Imagination Is the Heart of Science: Founding Teacher Reflects on SAAS Curriculum

19 August, 2014   |     |   Academic Programs, Faculty, Science
Photo Above: SAAS founding science teacher Melinda Mueller leads a computer skills lesson in sign language on the 2013 SAAS Zambia Trip.


In the late 1660’s, a Dutch draper named Anton van Leeuwenhoek designed and meticulously handcrafted a microscope to peer at a drop of water. Not knowing what he was about to see, he simply thought that maybe there was a phenomenon beyond what was readily apparent. Over and over, curious individuals like Leeuwenhoek—now often referred as the Father of Microbiology—have demonstrated something Einstein would later say: “Imagination is more important than knowledge.”

At Seattle Academy, we put this idea into practice every day. We have a long history of creatively using the resources at hand, making students collaborators in their own education, and encouraging innovation—especially in science. We know that sciences of our future may seem as supernatural to us now as the idea of clear water teeming with organisms was to Leeuwenhoek’s predecessors. That’s why we equip students with knowledge and analytical skills and then put tools in their hands so they can explore and invent.

“We already have been moving in the sciences into design-thinking with the robotics and sustainability programs and ideas for new science electives,” said founding science teacher Melinda Mueller. “And that’s what science really is about. It’s how life actually works, right? Biology is about natural selection and evolution and figuring out how to deal with a changing world.”

In 2015, we’ll be opening our first new building in more than a decade; STREAM (Science, Technology, Robotics, Environment, Arts and Math). With seven new labs (including one specifically for robotics and innovations), the new building will improve science electives by adding lab components, make space for new curriculum like nanotechnology, and “things we haven’t even dreamed of yet,” Melinda said. Three large prep rooms will have additional space to house students’ long-term and independent study experiments, which makes more room for self-directed exploration.

“We’re not a place where you’ve got this hierarchy: ‘here are the experts who know everything, and here are the students who know nothing, and the expert runs the thing,’” said Melinda. “That’s not how it works. That would be like the coach going out and playing the game. The students need to be doing it.”

The new lab classrooms will have modular tables, so teachers can switch from a lecture setup to group experiments—and back again—with ease. This means class itineraries can transform on the spot according to student or teacher inspirations.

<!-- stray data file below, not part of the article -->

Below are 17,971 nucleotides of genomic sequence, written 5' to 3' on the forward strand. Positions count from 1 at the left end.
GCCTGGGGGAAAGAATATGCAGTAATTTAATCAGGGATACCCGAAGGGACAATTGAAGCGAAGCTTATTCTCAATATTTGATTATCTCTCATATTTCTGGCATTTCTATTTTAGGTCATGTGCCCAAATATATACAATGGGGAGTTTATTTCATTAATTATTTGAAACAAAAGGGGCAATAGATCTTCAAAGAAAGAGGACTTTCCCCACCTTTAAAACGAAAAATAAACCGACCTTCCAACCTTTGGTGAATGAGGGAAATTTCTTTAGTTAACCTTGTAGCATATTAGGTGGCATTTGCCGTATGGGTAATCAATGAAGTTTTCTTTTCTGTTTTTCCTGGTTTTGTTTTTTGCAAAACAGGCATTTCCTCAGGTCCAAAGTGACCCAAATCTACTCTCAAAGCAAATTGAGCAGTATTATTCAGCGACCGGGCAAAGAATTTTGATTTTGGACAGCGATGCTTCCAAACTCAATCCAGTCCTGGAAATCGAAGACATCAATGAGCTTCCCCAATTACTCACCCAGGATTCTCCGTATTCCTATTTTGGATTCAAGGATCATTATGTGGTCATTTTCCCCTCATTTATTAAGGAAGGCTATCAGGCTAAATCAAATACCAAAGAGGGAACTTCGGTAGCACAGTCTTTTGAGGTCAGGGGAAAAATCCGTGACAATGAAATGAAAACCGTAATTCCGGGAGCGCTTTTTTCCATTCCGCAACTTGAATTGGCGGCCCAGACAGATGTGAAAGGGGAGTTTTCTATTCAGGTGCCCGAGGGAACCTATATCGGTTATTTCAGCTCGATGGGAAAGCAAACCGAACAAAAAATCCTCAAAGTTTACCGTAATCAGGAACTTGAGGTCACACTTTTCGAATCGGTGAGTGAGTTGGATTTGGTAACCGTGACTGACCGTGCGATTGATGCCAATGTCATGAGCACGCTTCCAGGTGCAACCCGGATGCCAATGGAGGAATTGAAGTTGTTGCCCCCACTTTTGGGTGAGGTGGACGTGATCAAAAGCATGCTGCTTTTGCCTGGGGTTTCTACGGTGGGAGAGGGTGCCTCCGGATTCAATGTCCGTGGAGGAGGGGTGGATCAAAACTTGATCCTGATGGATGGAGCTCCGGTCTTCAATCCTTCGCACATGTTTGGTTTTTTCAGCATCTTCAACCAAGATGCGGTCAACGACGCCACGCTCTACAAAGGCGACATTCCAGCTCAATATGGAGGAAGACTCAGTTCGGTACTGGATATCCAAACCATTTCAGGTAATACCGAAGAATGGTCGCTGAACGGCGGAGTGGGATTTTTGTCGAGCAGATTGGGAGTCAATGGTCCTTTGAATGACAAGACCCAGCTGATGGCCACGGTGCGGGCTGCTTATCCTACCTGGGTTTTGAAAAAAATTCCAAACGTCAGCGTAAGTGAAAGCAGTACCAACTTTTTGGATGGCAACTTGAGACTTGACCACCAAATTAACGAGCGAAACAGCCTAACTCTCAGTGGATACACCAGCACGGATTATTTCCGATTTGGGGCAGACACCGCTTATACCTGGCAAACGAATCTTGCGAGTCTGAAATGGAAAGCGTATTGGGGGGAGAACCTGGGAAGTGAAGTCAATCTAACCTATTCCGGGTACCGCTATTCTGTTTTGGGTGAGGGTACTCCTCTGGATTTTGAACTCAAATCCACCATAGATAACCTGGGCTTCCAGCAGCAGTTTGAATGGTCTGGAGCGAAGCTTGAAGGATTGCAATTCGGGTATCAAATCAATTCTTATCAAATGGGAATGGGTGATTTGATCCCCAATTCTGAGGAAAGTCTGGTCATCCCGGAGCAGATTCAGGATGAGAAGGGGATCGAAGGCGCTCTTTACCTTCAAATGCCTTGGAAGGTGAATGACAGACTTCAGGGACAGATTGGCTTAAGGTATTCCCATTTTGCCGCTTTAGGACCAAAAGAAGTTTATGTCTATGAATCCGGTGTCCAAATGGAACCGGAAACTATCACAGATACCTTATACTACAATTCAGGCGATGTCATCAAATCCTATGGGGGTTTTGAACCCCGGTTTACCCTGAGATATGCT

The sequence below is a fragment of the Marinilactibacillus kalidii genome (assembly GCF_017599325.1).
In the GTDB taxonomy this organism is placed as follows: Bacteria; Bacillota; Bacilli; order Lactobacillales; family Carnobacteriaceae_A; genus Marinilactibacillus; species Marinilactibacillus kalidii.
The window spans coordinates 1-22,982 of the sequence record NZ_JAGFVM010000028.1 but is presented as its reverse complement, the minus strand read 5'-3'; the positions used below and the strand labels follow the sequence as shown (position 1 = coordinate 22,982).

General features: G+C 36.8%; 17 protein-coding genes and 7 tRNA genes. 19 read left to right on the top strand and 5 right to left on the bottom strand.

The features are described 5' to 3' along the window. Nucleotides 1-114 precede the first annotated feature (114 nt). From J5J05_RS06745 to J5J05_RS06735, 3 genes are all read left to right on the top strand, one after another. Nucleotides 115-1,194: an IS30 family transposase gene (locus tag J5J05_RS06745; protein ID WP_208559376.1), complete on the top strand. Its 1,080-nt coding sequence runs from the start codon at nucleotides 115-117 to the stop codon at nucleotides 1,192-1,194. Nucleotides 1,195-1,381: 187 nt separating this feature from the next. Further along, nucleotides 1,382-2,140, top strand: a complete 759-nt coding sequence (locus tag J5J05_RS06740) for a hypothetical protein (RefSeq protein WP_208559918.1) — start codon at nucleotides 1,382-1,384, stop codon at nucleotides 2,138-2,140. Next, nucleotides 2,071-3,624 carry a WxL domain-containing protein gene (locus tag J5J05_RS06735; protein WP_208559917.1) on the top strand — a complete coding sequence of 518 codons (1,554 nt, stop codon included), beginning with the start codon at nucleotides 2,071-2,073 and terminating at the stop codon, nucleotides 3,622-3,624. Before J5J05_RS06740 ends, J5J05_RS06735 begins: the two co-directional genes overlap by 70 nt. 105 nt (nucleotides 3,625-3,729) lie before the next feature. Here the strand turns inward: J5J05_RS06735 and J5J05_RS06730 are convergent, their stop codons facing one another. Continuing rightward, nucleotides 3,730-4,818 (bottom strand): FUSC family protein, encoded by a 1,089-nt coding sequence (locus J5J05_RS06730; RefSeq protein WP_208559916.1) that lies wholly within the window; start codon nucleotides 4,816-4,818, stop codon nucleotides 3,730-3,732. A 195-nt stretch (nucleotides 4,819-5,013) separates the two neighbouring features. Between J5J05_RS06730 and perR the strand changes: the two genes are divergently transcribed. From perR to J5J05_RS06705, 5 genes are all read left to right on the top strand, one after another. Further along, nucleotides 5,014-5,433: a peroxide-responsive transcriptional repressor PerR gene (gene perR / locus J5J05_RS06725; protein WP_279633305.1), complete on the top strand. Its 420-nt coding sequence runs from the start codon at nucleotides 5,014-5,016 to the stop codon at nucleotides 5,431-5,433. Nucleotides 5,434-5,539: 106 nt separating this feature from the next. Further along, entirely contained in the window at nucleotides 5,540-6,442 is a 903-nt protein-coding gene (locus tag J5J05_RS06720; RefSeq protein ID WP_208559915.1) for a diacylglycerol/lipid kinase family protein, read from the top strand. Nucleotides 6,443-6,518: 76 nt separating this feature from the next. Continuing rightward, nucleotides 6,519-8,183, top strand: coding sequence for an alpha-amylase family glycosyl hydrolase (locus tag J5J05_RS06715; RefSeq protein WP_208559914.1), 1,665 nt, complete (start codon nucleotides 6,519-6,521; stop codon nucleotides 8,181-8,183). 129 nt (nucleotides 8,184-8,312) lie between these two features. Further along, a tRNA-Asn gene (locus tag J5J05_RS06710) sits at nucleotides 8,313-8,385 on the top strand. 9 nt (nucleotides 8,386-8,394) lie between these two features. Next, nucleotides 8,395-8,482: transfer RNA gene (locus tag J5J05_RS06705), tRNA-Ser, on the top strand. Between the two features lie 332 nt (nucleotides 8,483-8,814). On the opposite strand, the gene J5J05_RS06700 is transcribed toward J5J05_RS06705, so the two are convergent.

“You don’t have to plan way ahead for ‘oh shoot, it would be really cool now if we could do ‘x,’” Melinda said. “We’ve got this idea. Alright, well let’s do it. Move the tables!”

SAAS teachers, who have a long history of meeting limitations with creative vision, have already developed programs that far outpace the number labs we have now. Their spirit of invention is what keeps the school’s curriculum as a living, breathing phenomenon.

“It’s in the DNA of the school at this point,” Melinda said. “We look around for interesting possibilities and we use them. If you look at the narrative of SAAS, there is this continuity—if we need something to do our mission correctly, and we don’t have it, we’ll find a way to make it happen—whether that’s using resources in the community or saying ‘well, we gotta build it.’”

In this case, it turns out we “gotta build it.” So we broke ground on the STREAM building in June, which is by no accident connected to the Arts Center, so arts and science classes can readily collaborate through the year. The robotics lab in the STREAM basement will be a place for cross-curricular creative projects of all kinds, like the mechanical lion puppet that starred in last Spring’s theatrical production of The Lion the Witch and the Wardrobe.

Maria Montessori said, “Imagination does not become great until human beings, given the courage and the strength, use it to create.”
So we teach students robotics, teach them to invent, teach them art, let them challenge the boundaries between disciplines, and help them develop experiments and inventions of their own brainchild.  By giving kids these tools to create, we make spaces in which they can build and imagine that which they’ve never seen before. That is the way to prepare young people for the future.

Author: Madeline Reddington ‘07